I don’t know how many people realize this reality, but this can not be an unintentional consequence. In other words, of the values that drive this MARKET BASED society, cheap labor is one of the main principles for ensuring adequate margins of profits, and the wider the gap the better. The inability of the farmworkers in the United States to make a living in their home country is a direct result of the trade agreement which has only benefited the rich.
We benefit but don’t want them here. Farmers, once their crop is picked, want the workers to leave.
To be persecuted and treated as criminals.
Let me tell this story, in 1997 the Farmworkers organizations were engaged in a dialogue on how we could act together to promote the organization of farmworkers nationwide. The meeting was in Toledo, Ohio and FLOC was the host. As part of the meeting, the discussion on how best to influence Congress to enhance workers protections as well as to articulate opposition to the H2A program was a significant portion of the agenda. This included visits to farmers who had H2A workers to inquire on how they perceived the program. You can not imagine how I felt when the first farmer that we met with expressed without any qualm his displeasure at this lawyer from Philadelphia that almost single-handedly changed the conditions under which his H2A workers were operating.
Should I say his name?
What needs to be done to stop this madness requires each of us to question ourselves whether we want this situation to continue and to be clear as to what extent we are accomplices. If so, by all means keep silent or otherwise ask yourselves what can be done and how it must be done.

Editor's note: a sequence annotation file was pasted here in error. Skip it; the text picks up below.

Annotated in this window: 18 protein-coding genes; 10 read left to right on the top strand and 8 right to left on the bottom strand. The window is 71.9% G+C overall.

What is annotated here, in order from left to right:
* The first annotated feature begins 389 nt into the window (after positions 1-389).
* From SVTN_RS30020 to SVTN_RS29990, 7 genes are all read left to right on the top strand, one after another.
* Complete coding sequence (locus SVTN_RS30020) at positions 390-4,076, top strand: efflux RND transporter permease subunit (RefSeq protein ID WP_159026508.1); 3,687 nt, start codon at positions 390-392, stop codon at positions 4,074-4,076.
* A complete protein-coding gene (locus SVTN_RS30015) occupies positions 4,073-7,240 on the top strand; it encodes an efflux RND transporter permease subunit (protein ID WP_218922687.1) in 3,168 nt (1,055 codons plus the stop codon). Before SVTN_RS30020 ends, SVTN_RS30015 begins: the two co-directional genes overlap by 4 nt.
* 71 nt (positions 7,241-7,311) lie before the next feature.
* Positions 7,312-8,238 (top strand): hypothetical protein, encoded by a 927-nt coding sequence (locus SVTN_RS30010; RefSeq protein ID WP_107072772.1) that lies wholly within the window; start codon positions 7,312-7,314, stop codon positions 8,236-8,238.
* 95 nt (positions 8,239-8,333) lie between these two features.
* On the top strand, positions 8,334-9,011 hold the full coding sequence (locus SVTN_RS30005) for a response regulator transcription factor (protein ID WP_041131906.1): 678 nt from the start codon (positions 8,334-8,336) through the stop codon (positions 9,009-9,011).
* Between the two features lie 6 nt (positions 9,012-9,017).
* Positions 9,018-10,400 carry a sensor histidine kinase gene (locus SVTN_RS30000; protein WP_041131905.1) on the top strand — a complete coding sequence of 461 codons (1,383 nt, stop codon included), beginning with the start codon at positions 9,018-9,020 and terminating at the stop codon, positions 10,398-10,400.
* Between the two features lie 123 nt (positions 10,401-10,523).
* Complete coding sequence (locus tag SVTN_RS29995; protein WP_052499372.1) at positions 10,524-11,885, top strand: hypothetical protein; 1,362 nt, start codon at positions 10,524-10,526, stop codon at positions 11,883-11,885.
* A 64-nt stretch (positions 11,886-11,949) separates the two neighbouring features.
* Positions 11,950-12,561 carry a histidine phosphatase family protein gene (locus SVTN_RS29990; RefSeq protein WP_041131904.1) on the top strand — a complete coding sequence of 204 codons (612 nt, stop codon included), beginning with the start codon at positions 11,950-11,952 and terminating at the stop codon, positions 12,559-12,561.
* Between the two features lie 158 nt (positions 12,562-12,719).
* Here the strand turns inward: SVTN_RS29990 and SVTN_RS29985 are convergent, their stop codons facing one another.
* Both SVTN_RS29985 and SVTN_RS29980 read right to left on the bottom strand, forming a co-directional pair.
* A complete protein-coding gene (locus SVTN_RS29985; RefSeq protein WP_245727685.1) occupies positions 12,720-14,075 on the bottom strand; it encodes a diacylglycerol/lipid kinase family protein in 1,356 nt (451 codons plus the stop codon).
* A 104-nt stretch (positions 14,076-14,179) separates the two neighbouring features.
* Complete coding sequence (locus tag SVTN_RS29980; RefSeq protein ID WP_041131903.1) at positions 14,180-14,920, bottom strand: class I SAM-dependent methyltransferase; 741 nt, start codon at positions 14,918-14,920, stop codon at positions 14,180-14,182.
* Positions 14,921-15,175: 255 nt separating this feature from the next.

In Pennsylvania stop the madness in the proposed criminalization of undocumented worker thru the proposed legislation.
Demand your representatives to act in honor by dignifying the values of life as opposed to death when they bow to the God of Greed. Hold them accountable and demand from them a response.
Do the same for the federal level.
Advocate electoral reform that would take away the ability of corporations to finance elections; instead promote one person one vote concept to take back the democratic process.
Immigration reform is stalled because there is no agreement on how best to exploit guest workers;
They haven’t found an efficient way to deport 12 million undocumented workers;
They haven’t finished the roll back of the safety nets and the undermining of workers rights; for the vast majority of elected officials in Congress for none of them are dependent on Social Security to maintain their status.
But then farmworkers might not be the major worry that concerns the well being of this nation;
… But as Martin Neimoeller said: How soon we forget?
For Farmworkers you can:
Become a friend of CATA and be a supporter.
Support Friends of Farmworkers and Art Read.
More than anything else; be a Voice against Injustice.
—CATA- The Farmworkers Support Committee
Join us on Facebook!